Intra-firm trade between related parties of an MNE comprise increasingly larger share of world trade. Still, the system of international taxation calculates the tax burden of such companies on the basis of separate accounting. This means that even though the foundation of the MNE is affiliation between parties, transaction s between such must be determine on an arm’s length basis. Several issues arise due to separate accounting of MNEs. Profit shifting through transfer pricing, relocation of investments, administrative cost and compliance costs are the main focus of this thesis. To alleviate parts of these issues and contribute to increased economic efficiency in the EU, the European Commission presented the CCCTB proposal in 2011. This entails a shift from separate accounting to formula apportionment with a three-factor formula of sales, labour and assets and common rules on the calculation of the tax base. By focusing on European and Norwegian MNEs and their decision to shift profits through transfer pricing and relocate investments I try to assess the implications of the CCCTB. I further seek to analyse how the Norwegian government will react to possible changes by these MNEs. I use primary expert interviews combined with secondary literature analysis of research on FA unions with a Water’s edge to assess the development of the CCCTB for the MNEs. Results from the analysis is ambiguous in the way that several factors impact the future consequence of the CCCTB. However, it seems likely that profit shifting from Norway into the CCCTB will continue compared to the current case but at a lower scale. Further, investments in the CCCTB might be seen as more attractive than in Norway due to the possibility of reduced costs as well as possibilities of intra-CCCTB consolidation. Reduced profit shifting into the CCCTB represents an increase in Norwegian welfare whereas the possibility of increased investments in the CCCTB at the expense of Norwegian investments affects Norwegian welfare negatively. It is difficult to assess the potential reaction to this by the Norwegian government but both theoretical contributions and the expert interviews emphasize that a full inclusion of Norway into the CCCTB is not very likely in the near future due to the massive alteration of the tax system as well as the deprivation of taxation as a political tool.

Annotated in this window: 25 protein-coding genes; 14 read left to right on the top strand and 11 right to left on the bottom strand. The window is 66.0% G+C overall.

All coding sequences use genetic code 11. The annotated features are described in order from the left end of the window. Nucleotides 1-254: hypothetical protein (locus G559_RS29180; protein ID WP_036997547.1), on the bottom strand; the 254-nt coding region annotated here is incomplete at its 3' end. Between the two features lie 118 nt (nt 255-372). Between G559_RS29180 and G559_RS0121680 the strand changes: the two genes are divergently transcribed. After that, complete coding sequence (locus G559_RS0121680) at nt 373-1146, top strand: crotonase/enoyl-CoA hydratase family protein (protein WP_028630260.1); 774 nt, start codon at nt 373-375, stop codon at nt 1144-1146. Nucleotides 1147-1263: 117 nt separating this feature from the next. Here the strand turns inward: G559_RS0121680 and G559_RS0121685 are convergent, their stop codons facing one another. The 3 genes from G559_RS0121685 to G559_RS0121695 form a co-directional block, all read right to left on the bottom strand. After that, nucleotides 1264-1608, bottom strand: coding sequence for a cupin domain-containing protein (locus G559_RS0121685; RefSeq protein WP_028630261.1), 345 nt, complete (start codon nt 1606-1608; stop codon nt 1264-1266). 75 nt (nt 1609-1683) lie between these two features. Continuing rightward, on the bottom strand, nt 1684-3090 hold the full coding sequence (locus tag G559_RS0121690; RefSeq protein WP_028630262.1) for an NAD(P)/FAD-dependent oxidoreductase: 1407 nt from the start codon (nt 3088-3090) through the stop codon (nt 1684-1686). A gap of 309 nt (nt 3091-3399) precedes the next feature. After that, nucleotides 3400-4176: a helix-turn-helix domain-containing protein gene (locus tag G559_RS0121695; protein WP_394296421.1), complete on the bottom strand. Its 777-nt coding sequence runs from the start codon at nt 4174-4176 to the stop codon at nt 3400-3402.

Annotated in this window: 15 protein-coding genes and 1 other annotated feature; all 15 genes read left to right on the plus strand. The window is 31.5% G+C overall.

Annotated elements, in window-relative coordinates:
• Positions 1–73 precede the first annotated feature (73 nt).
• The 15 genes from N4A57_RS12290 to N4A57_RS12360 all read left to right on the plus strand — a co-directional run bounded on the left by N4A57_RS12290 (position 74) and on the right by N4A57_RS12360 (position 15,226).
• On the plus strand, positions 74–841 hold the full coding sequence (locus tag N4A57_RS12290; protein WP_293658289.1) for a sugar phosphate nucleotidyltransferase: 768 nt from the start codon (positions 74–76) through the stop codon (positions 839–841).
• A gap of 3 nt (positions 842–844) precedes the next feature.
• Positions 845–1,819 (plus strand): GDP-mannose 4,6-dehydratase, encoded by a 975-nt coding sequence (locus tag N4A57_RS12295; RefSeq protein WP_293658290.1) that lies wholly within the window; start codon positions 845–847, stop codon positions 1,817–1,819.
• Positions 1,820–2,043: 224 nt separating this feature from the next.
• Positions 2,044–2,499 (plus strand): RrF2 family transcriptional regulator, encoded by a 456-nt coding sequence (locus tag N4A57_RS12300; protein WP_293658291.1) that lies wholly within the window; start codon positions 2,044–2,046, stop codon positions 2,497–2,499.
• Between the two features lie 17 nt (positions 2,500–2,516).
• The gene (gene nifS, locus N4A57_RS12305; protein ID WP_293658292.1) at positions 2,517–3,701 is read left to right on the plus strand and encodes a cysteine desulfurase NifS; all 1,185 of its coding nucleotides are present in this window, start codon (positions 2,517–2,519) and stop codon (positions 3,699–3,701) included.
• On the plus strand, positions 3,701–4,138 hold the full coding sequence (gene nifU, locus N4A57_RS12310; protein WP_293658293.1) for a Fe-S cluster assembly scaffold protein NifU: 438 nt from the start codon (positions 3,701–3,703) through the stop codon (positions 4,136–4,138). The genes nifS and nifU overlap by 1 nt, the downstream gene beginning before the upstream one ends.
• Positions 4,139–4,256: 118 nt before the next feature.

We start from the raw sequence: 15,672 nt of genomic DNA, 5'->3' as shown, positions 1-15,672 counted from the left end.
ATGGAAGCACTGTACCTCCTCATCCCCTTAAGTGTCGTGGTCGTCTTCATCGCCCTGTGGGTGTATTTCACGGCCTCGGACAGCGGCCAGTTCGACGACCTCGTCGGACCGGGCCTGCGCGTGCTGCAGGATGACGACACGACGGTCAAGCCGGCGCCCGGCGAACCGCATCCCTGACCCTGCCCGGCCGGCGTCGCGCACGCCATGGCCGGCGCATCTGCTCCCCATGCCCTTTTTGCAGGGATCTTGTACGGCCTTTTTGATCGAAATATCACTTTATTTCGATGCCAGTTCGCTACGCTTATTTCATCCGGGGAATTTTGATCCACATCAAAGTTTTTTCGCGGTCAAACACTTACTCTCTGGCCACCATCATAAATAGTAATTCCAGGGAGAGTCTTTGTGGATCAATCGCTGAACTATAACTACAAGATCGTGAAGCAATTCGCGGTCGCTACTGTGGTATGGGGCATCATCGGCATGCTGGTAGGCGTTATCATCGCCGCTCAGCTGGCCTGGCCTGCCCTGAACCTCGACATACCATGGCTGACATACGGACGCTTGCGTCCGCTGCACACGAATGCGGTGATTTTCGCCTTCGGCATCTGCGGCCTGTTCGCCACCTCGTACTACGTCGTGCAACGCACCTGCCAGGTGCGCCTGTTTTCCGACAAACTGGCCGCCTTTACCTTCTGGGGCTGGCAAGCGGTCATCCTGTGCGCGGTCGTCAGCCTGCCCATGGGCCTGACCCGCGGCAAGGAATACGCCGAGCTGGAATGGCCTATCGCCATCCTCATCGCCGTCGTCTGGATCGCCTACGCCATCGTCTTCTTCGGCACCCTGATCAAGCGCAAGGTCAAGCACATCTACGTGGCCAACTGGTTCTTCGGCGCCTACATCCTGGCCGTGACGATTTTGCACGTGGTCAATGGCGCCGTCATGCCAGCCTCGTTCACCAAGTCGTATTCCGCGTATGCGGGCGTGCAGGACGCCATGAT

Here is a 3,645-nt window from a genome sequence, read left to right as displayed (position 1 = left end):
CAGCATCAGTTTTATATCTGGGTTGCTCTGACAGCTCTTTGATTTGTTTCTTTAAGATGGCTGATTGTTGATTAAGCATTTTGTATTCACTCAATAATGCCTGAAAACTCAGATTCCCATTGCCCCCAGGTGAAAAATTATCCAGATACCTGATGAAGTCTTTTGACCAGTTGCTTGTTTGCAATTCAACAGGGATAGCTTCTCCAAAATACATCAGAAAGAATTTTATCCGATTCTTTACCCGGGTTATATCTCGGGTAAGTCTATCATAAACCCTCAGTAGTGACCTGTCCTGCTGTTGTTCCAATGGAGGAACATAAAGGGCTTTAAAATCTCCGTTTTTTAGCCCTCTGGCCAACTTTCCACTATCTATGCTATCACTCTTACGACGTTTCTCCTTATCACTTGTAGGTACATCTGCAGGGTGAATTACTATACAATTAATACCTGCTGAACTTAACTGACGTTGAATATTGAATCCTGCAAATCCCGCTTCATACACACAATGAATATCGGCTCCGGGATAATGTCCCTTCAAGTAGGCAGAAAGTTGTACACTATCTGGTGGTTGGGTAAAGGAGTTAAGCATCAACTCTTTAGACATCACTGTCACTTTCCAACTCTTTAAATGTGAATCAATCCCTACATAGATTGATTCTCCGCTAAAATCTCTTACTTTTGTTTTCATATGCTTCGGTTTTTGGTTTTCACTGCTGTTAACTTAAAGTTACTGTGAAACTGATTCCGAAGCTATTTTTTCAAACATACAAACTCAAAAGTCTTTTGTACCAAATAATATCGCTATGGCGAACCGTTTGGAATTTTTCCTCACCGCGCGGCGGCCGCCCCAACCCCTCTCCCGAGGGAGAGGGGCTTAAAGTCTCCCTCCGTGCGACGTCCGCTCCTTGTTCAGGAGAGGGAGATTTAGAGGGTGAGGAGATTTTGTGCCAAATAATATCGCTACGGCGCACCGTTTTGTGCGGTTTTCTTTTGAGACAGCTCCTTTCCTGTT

|Educations||MSc in International Business, (Graduate Programme) Final Thesis|
|Number of pages||106|